I remember last year, during Palm Sunday, I prepared the church Sunday school with several memory verses from the book of Psalms.
The congregation was so pleased that some members requested me to compile a list of the best Psalm Sunday Psalms. This was an easy task since I had done thorough research when teaching the Sunday school kids.
I also decided to write this article to put these Psalms out there for a wider audience.
6 Psalms Prayers for Palm Sunday
“Open for me the gates of the righteous; I will enter and give thanks to the Lord. This is the gate of the Lord through which the righteous may enter. I will give you thanks, for you answered me; you have become my salvation.”
In these verses, the Psalmist prophesies of the humiliation and rejection of Jesus Christ. He goes on to point out that in spite of the suffering that the Lord Jesus went through, greater glory would follow. From humiliation to exaltation, this goes to show that after the crucifixion of our Lord, he would come again triumphantly and become ruler of the world.
“Lift up your heads, you gates; be lifted up, you ancient doors, that the King of glory may come in. Who is this King of glory? The Lord strong and mighty, the Lord mighty in battle.”
During Palm Sunday, we celebrate the entry of Jesus Christ into the city of Jerusalem. According to theologians, this Psalm was written by David during the entry of the ark into the temple.
Using this reference, it is safe to say that by praying through this Psalm, you welcome Jesus Christ into your heart. Just like how the ark sanctified the temple, so does Jesus sanctify our souls.
You just have to let him in and welcome him with praises, for he is a savior that is all-sufficient.
“Be merciful to me, Lord, for I am in distress; my eyes grow weak with sorrow, my soul and body with grief. My life is consumed by anguish and my years by groaning; my strength fails because of my affliction, and my bones grow weak.”
These verses express the distress that the Psalmist is facing and the plea that he has for the Lord. He is in great need of deliverance.
During the Sunday of the Passion, we are reminded of the humiliation and suffering that Jesus went through at the hands of his people.
He suffered unjustly, and this led him to surrender his will unto the Lord, as recorded in the book of Luke 23:46. If you put your trust in God in spite of your suffering, you give him a chance to rescue you from your enemies.
“Then my soul will rejoice in the Lord and delight in his salvation.”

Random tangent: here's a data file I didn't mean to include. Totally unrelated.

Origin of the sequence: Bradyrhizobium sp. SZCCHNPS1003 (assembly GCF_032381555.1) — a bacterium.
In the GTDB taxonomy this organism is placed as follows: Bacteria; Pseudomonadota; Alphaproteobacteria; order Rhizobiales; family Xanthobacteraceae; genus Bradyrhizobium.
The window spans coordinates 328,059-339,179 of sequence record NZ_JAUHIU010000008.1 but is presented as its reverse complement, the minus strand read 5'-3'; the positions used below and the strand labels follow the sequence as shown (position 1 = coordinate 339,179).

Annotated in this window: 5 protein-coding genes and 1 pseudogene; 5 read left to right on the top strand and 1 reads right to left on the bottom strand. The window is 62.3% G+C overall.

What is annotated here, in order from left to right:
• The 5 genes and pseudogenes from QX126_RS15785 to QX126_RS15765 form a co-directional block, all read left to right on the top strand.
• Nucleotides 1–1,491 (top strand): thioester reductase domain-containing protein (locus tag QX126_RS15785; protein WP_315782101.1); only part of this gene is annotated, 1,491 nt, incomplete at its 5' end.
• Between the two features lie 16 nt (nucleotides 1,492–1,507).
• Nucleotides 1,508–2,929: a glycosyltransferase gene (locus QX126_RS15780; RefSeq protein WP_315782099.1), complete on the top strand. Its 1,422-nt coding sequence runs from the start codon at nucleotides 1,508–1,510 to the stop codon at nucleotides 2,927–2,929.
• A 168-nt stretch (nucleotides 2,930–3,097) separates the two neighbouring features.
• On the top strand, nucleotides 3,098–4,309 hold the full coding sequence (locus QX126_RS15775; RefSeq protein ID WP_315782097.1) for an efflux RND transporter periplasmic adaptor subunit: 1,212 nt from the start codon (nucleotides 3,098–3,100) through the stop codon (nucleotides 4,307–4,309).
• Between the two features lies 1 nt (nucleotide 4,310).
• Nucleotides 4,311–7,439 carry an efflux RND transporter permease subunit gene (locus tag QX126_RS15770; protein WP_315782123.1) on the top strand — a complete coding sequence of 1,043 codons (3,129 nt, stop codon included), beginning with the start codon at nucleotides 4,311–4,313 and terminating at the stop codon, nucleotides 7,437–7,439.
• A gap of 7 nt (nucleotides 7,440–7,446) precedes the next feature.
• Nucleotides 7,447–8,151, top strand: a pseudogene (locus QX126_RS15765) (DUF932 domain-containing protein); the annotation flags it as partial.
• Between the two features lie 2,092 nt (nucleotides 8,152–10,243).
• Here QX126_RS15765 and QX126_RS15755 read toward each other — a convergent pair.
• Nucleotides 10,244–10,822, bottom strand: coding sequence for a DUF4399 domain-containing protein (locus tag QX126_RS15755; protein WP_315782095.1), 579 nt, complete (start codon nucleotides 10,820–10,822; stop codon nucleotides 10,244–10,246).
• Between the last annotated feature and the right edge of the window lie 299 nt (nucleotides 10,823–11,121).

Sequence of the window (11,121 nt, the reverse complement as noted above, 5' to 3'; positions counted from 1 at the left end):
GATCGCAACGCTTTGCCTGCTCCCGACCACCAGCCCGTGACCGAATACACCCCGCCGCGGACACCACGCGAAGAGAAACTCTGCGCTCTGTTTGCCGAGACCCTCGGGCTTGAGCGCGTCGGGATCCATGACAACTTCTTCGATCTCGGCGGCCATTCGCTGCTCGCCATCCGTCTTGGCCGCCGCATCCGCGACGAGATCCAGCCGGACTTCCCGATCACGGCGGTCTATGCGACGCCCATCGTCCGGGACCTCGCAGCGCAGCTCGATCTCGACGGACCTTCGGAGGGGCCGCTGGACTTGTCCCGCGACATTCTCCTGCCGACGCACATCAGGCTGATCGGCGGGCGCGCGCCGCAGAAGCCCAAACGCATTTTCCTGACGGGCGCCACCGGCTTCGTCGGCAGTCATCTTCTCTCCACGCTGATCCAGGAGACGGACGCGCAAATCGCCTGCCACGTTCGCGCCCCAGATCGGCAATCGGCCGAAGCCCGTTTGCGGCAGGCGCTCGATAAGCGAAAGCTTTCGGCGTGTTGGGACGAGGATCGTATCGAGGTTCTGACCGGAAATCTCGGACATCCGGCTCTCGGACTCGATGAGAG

This Psalm, as written by David, shows the joy that he has in the Lord. Palm Sunday acts as a reminder that Jesus died for our sins, and by so doing, he paid for all of our debts.
As Christians, Jesus is the source of our joy, for he delivered us and saved us from great condemnation by dying on the cross.
“Sing the praises of the Lord, you his faithful people; praise his holy name. For his anger lasts only a moment, but his favor lasts a lifetime; weeping may stay for the night, but rejoicing comes in the morning.”
This Psalm is often read when one wants to express gratitude for God’s deliverance. The Psalmist urges the Saints to sing praises to the Lord for his faithfulness and mercy.
This is a prayer that you can use when you want to thank the Lord for forgiveness, remembering that the cost of it was his son, Jesus Christ.
He brought deliverance unto us through his death and, by resurrection, proved that darkness had no hold over us.
“The Lord has done it this very day; let us rejoice today and be glad. Lord, save us! Lord, grant us success! Blessed is he who comes in the name of the Lord. From the house of the Lord we bless you.”
During the entry of Jesus into Jerusalem, the crowd sang songs of praise while proclaiming the glory of Jesus Christ. The Psalmist writes these verses with the intent of encouraging us to rejoice and be glad.
Jesus first made his entry into Jerusalem, and there is a second entry in which more of his glory will be seen. This Psalm is a prayer that will allow you to appreciate the great chance at salvation given to us by God through the Messiah.
Can you read Psalms on other days?
According to theologians, various Psalms correspond to the happenings of Jesus’ journey to the cross; thus, it is okay to read the Psalms listed above on other days, especially those that follow Palm Sunday.
The aim of the Psalms is to thank God for deliverance and salvation through the Messiah. During the days of the Holy Week, which start on Palm Sunday all the way to Easter Monday, you can read Psalms that help you to understand the love of God and the suffering he went through to pay our debts.
As a Christian, I have always been passionate about sharing God’s word with young people. This inspired me to pursue a Certificate in Christian Education, an Undergraduate degree in Religious Studies, and a Graduate degree in Theology. My knowledge in school and experience from dealing with the youth made me an expert at discussing Christian-related topics. I feel privileged working as the Coordinator of the Christian Youth Ministry at Christian Faith Guide. You can read more about me on the about us page.